Netanyahu, on the other hand, who was wounded twice in battle and served in the Israeli forces elite unit Sayeret Matkal, has a reputation as someone willing to withstand intense international condemnation for pursuing what he believes to be Israel’s national security interests, including the recent military incursion into Gaza to stop rocket attacks and building Jewish housing in a disputed area of Jerusalem.
Two Israeli supporters questioned which leader really had political courage.
Jennifer Dekel of the Endowment for Middle East Truth told WND, “It is baffling that the administration would characterize the leader of the U.S.’ greatest ally in the Middle East using profanity, but refrains from speaking out against leaders who slaughter innocents and/or support terrorism such as (Iranian President Hassan) Rouhani, (Syrian President Bashar al-)Assad and (Turkish President Recep Tayyip ) Erdogan.”
Rabbi Marvin Hier, founder of the Simon Wiesenthal Center, called it “rather ironic that a senior American official is prepared to curse his friends, yet when it comes to the mortal enemies of the United States – as the Iranians discovered during the recent nuclear negotiation – praise is heaped on them.”
He also called on Obama to “name, apologize for, and repudiate” whoever made the remarks.
Despite Netanyahu’s reference to Israel’s deep ties with the U.S., Lopez told WND she thinks relations between the countries have never been so strained, and she indicated the source of that tension has come from the president.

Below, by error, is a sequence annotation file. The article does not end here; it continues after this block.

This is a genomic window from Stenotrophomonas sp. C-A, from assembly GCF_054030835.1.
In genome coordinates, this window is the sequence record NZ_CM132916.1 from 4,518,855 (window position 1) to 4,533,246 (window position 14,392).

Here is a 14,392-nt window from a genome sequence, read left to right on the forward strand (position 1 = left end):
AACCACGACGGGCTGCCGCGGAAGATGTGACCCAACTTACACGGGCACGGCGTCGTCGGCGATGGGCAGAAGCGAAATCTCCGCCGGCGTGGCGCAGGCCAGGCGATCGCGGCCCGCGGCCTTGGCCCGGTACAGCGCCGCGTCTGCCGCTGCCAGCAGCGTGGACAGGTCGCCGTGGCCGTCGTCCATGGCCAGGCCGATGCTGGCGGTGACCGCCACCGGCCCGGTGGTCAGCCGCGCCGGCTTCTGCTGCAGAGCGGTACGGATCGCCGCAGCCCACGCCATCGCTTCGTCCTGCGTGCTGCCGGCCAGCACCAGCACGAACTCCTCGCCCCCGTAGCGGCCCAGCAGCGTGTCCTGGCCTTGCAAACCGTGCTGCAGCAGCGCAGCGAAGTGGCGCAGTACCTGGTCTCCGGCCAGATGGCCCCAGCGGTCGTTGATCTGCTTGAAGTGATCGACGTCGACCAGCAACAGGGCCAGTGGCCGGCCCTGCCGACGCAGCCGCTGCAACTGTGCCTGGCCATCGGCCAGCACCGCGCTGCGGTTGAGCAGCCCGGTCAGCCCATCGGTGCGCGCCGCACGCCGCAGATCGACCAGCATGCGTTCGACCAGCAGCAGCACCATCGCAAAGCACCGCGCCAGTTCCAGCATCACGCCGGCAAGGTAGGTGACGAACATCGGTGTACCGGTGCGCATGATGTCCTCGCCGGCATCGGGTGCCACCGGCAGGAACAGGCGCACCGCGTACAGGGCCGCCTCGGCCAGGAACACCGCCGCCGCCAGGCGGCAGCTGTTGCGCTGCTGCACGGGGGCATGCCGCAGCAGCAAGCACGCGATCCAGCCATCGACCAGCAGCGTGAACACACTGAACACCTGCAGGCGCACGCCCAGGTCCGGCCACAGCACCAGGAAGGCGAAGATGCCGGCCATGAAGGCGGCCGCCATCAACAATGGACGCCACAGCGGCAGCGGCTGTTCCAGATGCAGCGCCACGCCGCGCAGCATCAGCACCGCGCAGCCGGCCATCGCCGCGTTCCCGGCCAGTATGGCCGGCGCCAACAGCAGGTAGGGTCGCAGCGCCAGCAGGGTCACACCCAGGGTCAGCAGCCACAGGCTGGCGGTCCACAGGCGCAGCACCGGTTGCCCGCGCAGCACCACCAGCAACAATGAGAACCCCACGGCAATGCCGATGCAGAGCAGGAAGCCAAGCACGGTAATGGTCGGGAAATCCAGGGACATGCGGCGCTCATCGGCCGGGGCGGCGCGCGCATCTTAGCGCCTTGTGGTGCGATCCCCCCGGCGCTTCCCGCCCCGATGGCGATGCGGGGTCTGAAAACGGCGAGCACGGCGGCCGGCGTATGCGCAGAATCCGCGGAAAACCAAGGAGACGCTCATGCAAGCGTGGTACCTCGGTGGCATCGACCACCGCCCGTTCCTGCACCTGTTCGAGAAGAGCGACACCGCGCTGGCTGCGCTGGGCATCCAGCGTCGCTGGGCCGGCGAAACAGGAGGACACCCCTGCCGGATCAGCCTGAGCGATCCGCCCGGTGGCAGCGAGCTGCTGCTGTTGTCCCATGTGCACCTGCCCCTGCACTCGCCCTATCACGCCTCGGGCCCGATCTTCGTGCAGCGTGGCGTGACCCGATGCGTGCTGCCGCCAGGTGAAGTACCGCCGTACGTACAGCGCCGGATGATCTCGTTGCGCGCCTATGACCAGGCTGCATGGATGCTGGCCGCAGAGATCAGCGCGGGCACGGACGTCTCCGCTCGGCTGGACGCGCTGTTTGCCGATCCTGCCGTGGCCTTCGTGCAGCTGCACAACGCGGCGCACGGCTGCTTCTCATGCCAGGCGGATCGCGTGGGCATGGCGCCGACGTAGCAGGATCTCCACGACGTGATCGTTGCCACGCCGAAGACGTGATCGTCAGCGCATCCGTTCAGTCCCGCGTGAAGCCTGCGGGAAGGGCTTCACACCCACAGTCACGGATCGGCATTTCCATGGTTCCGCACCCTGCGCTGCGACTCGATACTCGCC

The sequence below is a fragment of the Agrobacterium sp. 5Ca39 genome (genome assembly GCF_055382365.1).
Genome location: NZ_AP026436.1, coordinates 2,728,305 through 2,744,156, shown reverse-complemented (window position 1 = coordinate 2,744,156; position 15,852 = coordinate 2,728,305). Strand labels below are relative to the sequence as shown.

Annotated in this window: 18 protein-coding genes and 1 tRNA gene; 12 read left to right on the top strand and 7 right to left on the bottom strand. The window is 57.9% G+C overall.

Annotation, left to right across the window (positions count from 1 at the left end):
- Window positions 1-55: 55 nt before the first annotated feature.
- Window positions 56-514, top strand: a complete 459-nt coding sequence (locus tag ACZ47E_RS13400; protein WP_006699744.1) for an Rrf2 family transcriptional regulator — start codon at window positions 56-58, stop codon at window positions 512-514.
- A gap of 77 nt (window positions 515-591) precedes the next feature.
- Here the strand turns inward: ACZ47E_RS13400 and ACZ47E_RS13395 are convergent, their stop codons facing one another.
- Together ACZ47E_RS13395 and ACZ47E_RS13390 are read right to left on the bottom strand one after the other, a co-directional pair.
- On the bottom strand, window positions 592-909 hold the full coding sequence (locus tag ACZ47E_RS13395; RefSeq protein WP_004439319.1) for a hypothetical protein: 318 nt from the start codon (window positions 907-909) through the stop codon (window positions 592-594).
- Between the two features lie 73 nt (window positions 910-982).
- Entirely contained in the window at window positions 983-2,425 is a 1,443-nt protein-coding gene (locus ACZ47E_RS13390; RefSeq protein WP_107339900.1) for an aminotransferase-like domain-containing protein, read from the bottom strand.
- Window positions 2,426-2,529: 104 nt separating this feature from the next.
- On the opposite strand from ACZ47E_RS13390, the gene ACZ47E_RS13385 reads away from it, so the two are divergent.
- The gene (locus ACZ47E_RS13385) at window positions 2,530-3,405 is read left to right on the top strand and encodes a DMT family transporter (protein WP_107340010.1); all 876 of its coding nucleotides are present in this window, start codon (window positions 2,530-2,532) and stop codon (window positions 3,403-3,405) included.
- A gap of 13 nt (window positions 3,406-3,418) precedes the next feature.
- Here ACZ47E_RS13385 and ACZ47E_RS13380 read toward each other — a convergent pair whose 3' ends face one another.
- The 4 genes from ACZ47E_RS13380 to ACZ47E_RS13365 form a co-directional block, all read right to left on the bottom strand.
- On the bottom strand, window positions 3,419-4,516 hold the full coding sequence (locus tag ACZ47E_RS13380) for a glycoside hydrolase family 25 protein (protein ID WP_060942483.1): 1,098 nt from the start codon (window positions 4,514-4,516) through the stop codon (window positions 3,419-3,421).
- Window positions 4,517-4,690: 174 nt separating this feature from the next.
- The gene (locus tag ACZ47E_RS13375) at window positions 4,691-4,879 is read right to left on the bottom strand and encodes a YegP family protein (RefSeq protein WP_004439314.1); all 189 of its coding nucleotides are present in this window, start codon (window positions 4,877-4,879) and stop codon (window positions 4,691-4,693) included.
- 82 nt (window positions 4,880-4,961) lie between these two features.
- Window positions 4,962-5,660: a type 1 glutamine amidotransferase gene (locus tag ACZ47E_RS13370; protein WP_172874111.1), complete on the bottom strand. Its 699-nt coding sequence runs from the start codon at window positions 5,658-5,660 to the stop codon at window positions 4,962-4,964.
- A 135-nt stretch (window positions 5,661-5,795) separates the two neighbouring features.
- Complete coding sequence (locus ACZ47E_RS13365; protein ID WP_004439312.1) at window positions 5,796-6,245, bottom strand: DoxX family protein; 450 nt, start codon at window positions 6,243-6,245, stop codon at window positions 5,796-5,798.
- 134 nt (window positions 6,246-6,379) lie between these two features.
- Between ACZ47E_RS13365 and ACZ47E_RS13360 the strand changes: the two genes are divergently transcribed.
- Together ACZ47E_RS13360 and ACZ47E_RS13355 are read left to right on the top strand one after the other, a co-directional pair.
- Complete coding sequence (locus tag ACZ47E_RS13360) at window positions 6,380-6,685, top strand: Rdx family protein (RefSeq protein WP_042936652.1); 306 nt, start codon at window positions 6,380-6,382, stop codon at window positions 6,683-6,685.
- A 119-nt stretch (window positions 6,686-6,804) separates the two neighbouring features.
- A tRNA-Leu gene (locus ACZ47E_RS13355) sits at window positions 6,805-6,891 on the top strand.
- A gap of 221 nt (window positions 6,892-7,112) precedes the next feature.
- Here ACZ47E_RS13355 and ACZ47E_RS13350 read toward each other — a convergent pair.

“The Obama administration came into office with a strongly pro-Islamic and pro-Palestinian Authority perspective that backed Islamic uprisings everywhere but Iran, because that regime was already in the hands of jihadis.”
She bemoaned how “from the start” the administration “came down hard against longtime anti-jihad governments in Egypt, Libya and Israel that were actually fighting against the forces of Islamic jihad.”
Lopez called Israel the one and only thriving pro-West democracy and steadfast ally in the Mideast, standing between Western Europe and jihadist forces such as Hamas, Hezbollah and even ISIS.
But despite the profane comments toward the U.S. ally, Lopez told WND, “I think it worth noting that the majority of the American people and our congressional representatives do not at all share the White House antipathy for Israel and her leadership.”